Despite a strong farm economy and robust equipment sales in most areas, there seems to be a growing used equipment problem causing concern. Some dealers see it as inevitable.
Not that long ago, used equipment problems arose when dealers traded in bad equipment that sat on their lots, sometimes for years. This came mainly from salespeople who bought equipment at inflated prices with little or no prospect of reselling it.
I called this "astronaut equipment" because it took up space; dealers called it "lot rot." Some were old or in poor condition. This equipment often ended up on the auction block. This problem seems almost benign when compared to the used problem today.
Today’s problem. Today, the problem is not "astronaut equipment." It is the almost-new piece the farmer trades in on a new one. Large tractors fall into this category, although the biggest
headache seems to be combines. These trades are not in poor condition, and many are only a year old. They are the result of roll programs where the original owner rolls into a new piece every year or every two years. Several factors contribute to this:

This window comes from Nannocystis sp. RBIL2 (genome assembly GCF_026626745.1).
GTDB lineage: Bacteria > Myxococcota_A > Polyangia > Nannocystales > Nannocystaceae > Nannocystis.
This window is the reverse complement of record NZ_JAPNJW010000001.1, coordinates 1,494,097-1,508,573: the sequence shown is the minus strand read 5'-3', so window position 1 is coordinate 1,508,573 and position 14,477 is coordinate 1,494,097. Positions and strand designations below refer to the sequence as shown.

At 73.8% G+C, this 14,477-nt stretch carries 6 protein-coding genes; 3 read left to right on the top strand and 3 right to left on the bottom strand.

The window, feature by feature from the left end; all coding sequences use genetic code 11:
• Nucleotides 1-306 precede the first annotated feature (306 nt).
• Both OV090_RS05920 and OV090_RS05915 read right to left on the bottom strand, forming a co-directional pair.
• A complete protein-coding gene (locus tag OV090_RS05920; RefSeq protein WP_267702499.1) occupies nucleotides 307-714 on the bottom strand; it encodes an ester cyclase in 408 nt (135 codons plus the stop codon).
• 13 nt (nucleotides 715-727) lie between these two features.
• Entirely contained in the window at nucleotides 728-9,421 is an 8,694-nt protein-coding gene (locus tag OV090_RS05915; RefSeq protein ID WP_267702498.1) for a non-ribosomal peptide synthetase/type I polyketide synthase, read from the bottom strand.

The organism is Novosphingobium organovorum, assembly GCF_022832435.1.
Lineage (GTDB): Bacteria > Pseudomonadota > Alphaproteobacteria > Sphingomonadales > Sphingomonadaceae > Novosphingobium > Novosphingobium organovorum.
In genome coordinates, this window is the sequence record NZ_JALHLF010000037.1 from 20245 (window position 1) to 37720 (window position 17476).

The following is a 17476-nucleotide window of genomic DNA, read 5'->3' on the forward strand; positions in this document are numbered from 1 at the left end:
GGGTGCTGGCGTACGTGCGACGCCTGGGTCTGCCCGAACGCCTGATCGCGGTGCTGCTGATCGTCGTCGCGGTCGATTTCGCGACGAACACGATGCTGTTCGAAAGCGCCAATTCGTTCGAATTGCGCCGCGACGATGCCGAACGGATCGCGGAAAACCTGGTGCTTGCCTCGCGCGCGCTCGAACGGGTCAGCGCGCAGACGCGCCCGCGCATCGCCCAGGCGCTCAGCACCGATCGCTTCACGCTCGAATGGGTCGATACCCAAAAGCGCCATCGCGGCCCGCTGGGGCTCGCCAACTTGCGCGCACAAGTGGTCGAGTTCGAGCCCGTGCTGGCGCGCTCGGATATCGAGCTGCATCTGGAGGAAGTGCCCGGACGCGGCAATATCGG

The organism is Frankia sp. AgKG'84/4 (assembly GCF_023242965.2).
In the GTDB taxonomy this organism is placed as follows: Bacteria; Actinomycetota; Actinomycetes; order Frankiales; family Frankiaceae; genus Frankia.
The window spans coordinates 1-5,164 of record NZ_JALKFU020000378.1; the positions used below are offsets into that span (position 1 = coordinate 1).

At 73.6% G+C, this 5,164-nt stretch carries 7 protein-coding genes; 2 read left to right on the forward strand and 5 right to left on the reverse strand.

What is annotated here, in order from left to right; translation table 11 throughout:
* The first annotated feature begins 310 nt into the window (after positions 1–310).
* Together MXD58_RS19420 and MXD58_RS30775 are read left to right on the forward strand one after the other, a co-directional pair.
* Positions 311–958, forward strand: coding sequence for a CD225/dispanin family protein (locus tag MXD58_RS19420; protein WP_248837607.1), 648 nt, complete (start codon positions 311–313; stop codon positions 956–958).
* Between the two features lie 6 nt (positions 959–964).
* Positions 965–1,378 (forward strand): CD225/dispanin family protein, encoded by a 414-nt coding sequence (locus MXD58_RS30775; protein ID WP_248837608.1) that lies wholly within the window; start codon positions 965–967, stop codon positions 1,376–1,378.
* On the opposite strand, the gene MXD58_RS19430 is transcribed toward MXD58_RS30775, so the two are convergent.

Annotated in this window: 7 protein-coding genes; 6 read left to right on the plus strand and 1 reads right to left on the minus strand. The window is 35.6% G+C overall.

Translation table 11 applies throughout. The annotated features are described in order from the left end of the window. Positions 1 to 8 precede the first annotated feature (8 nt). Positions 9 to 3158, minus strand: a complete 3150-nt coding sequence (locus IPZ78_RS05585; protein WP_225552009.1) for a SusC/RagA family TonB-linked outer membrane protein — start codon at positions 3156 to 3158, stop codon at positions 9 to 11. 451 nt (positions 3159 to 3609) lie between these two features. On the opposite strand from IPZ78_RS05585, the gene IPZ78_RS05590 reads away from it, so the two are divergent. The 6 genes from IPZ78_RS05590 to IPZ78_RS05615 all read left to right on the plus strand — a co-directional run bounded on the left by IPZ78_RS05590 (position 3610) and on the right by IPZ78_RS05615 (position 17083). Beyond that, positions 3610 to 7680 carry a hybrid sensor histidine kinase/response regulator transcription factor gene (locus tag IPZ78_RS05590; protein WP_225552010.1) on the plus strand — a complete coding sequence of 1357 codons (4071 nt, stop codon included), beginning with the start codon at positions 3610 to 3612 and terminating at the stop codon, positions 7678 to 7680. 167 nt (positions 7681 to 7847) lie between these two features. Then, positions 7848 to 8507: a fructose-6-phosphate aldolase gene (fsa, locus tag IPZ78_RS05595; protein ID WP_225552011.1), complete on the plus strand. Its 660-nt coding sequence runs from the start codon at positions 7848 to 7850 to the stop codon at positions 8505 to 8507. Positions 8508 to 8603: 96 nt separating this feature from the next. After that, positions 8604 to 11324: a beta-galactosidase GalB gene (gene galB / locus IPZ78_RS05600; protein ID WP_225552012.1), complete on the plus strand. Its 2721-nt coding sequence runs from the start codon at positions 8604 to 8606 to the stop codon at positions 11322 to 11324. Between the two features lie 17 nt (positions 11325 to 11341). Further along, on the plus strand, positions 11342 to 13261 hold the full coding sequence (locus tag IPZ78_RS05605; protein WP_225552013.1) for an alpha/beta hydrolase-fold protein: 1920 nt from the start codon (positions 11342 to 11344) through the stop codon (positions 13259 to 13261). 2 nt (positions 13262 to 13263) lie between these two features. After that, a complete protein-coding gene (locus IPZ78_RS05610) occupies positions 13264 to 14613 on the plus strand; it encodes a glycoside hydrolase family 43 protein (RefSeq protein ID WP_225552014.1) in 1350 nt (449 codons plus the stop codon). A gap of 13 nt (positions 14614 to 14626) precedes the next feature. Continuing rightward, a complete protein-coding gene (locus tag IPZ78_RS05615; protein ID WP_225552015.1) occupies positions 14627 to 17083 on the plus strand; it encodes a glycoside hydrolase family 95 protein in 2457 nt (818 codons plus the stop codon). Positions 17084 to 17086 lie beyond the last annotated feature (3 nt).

1. Manufacturer pressure to grow market share by selling new equipment. To do this, dealers must take trades.
2. The price paid for the trade. Dealers often have to pay a premium price because of pressure from the manufacturer, as well as competition.
3. The price of new equipment. In their zeal to gain market share, manufacturers provide generous programs on new equipment. They make it more economically advantageous for the farmer to roll from trade into new, shrinking the price difference between the two. Farmers who would normally buy used can get a new piece for almost the same amount with the new warranty.
4. Growth of a dealer’s stake in the trade, limiting the ability to make a reasonable profit.